“There is too much snow,” McLean said.
Island City is experiencing a similar issue because snow along McAlister Lane has been deposited by plows along its east sidewalk. The west sidewalk of McAlister Lane is clear though, and so are of Island City’s roads.
“Our crews are doing a great job,” said Island City’s city administrator, Karen Howton.
Elgin’s snow removal picture has been boosted by a used grader the city purchased two months ago.
“It has made a huge difference,” said Elgin City Administrator Brock Eckstein.
The grader is an addition to three pieces of snow removal equipment the city already had.
County roads in Union County are being kept clear by hard-working Union County Public Works crews. The county’s public works director, Doug Wright, told the Union County Commissioners on Wednesday that $224,000 has been spent for snow removal and the general expenses that come with it.
“Since Dec. 9 we’ve been in continuous winter storms,” Wright said. “It’s blossomed into quite the event. My crew has been working 16-hour days.”
Wright noted that the high winds have made it a particularly difficult and expensive season.
The county has already spent more money on snow removal than in years past. Wright said that last year the snow equipment was barely used.
“I haven’t gone over my budget, but I’m spending a lot of money,” he said. “We’ve spent close to $30,000 on fuel and $4,000 on chains.”
When there are high winds and blizzard conditions, Wright said, he keeps his crews back because it’s unsafe — and it would be a waste of time because wind can quickly fill a road with snow.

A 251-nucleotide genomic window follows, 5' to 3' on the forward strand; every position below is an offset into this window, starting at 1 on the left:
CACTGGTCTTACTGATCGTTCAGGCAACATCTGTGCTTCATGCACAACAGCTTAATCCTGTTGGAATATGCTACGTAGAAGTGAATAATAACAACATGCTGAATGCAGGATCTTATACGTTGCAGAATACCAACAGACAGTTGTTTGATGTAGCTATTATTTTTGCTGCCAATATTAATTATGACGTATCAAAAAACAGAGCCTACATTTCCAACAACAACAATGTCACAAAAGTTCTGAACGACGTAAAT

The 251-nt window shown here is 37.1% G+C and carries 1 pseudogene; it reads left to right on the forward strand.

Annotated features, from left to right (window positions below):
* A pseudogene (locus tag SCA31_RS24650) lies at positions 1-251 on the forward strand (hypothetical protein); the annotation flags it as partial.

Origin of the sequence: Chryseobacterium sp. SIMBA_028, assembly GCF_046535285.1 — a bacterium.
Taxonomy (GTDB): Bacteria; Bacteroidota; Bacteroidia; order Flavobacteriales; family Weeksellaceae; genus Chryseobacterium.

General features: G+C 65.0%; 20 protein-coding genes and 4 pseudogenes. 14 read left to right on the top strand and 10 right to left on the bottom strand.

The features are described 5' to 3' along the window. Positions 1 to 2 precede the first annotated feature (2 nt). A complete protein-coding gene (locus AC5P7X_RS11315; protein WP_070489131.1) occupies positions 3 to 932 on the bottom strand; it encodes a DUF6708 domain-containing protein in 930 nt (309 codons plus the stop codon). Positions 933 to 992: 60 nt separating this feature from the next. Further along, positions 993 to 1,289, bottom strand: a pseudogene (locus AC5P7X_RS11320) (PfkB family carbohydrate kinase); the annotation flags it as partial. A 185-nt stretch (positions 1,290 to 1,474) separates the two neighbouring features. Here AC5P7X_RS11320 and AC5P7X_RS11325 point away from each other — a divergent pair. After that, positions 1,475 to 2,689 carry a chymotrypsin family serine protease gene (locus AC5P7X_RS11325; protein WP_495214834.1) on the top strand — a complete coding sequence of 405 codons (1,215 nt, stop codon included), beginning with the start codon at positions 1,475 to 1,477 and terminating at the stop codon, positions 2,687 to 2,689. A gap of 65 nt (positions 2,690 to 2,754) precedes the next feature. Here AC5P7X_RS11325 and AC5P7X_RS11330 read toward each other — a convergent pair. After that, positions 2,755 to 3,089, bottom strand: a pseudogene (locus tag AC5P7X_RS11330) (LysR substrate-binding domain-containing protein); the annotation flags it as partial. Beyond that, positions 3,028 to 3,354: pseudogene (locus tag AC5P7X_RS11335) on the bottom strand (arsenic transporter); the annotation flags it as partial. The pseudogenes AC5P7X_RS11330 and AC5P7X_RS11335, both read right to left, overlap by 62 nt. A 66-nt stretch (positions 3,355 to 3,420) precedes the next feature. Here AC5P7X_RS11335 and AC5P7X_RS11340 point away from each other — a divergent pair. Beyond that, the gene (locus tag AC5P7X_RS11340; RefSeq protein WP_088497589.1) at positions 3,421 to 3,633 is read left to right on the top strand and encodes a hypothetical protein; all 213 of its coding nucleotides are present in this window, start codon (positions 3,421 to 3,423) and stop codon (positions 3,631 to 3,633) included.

“I appreciate my crew,” he said. “They’ve done a great job.”
Wright said his crews focus first on clearing snow from school bus routes and all paved county roads in the Grande Ronde Valley and the North Powder area. The county crews have received some help from the Oregon Department of Transportation, which offers its services when it has the time.
Wallowa County has also been hit hard by the winter storms. Much of the snow that has been plowed in Enterprise has being taken to the Jensen athletic fields, said Ronnie Neil, Enterprise’s public works director.
In Wallowa, a number of pipes have frozen and in some cases broken, said City Recorder Carol Long. To prevent this from happening in the future, the city has taken steps to encourage residents to leave their water running, which will help avoid frozen pipes. The city has decided not to charge residents extra money if they use more water than the limit set for their standard bill in January and February, Long said.
The city’s snow plowing schedule gives priority to Wallowa’s senior citizens. Following a snowstorm, Wallowa’s senior center parking lot and the major roads are plowed. Next the residential streets are plowed. After each residential street is plowed, the resulting berms of snow are removed from the driveways of all seniors who get a ride to the Wallowa Senior Center for lunch, Long said.
Long credits City of Wallowa Public Works Supervisor Travis Goebel with doing an excellent job of keeping
seniors from being snowed in.
“He knows where the seniors live and makes sure they can get out,” Long said.
— Observer reporter Cherise Kaechele contributed to this report.